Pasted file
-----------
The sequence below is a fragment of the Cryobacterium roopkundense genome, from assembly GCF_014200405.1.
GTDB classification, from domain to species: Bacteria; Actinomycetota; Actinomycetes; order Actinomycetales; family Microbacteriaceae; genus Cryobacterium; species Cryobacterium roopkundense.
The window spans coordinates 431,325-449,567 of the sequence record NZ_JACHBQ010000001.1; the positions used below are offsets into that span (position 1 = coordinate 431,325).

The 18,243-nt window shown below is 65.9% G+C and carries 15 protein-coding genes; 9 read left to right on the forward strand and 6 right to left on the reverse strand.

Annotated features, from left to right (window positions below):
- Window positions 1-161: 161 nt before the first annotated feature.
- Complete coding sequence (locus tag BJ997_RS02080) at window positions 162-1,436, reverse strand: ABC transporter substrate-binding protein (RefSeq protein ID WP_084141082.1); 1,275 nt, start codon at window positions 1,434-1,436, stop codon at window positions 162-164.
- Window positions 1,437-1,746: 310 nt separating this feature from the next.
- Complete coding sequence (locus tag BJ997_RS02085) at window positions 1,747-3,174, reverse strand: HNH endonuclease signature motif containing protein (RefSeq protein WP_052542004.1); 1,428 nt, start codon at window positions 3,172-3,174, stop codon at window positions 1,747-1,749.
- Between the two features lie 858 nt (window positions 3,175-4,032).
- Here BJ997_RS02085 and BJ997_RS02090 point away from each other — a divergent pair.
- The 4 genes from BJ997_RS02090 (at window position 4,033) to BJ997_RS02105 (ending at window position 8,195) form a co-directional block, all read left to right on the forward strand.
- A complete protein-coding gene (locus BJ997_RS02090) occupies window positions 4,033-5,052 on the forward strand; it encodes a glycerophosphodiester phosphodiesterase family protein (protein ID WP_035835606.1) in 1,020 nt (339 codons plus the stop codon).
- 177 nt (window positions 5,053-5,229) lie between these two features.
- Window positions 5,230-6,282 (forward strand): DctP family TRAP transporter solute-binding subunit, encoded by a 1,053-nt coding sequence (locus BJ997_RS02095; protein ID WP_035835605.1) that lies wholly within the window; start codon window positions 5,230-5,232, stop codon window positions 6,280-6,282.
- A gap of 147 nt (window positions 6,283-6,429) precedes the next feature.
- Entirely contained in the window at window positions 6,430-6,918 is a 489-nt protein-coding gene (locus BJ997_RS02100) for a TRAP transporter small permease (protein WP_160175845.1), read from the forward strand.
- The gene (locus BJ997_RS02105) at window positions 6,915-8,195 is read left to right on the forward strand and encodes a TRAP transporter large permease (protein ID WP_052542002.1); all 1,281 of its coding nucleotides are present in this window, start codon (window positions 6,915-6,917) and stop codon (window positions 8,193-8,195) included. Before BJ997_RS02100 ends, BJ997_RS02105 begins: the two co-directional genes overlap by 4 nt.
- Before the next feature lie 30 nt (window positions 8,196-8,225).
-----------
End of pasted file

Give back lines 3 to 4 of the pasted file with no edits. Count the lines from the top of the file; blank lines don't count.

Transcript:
The window spans coordinates 431,325-449,567 of the sequence record NZ_JACHBQ010000001.1; the positions used below are offsets into that span (position 1 = coordinate 431,325).

The 18,243-nt window shown below is 65.9% G+C and carries 15 protein-coding genes; 9 read left to right on the forward strand and 6 right to left on the reverse strand.